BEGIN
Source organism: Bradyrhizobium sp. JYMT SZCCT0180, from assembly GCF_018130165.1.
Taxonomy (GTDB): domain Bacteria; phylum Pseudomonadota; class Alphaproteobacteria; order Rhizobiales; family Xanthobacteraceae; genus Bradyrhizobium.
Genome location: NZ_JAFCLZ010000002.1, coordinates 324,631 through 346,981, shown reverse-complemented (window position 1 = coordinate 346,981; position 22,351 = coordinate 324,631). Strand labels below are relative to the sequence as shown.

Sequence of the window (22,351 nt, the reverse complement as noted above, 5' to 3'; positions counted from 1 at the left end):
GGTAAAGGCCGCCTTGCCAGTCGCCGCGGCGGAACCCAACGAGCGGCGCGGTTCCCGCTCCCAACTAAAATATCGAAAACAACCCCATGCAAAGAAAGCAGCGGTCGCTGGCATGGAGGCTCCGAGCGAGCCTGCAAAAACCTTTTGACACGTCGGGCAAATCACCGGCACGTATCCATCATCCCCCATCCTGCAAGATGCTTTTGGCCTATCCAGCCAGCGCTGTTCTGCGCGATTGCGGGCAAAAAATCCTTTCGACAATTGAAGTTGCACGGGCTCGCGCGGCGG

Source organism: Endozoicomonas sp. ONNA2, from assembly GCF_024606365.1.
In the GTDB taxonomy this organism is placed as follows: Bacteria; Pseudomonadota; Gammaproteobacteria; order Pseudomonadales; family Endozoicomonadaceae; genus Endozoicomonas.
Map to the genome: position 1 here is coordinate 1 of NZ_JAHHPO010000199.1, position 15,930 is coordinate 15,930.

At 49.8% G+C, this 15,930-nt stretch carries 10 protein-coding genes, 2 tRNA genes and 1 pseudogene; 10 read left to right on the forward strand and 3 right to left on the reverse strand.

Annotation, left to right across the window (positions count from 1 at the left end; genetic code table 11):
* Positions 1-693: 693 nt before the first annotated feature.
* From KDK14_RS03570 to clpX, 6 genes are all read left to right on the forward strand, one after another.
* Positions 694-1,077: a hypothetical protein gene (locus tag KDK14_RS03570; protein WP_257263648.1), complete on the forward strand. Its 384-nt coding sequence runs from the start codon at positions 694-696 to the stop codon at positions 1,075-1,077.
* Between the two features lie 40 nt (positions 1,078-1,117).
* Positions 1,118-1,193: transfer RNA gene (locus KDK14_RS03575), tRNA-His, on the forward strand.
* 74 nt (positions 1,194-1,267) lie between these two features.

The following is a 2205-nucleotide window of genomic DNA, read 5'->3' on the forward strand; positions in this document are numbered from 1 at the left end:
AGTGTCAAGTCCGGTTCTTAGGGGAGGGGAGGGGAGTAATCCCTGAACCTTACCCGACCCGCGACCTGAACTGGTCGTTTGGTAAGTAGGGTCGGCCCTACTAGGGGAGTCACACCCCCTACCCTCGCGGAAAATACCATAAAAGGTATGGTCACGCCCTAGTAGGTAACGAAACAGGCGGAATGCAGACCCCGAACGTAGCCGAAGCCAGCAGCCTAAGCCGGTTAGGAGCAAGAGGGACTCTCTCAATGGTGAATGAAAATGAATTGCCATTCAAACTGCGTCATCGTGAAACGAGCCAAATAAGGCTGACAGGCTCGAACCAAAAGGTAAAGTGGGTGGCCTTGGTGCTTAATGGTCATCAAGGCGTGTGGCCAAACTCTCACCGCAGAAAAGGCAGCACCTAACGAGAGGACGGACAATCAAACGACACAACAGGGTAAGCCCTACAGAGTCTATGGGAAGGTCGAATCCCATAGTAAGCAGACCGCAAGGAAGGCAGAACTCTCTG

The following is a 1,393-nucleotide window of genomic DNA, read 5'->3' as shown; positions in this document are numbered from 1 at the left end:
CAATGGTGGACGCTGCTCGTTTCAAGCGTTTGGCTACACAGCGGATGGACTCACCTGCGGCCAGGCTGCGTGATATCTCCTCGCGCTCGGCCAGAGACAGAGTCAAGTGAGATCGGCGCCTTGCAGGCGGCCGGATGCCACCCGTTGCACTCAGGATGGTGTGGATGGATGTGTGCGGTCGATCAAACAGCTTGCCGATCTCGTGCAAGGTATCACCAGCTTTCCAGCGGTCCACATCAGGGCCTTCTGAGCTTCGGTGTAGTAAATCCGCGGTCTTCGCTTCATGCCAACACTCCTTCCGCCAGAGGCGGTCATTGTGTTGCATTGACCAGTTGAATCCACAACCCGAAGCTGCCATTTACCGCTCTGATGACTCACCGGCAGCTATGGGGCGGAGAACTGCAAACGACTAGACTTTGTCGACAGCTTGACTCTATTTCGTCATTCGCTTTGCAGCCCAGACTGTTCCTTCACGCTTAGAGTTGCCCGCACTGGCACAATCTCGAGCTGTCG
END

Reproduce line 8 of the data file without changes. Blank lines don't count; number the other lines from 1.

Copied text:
Map to the genome: position 1 here is coordinate 1 of NZ_JAHHPO010000199.1, position 15,930 is coordinate 15,930.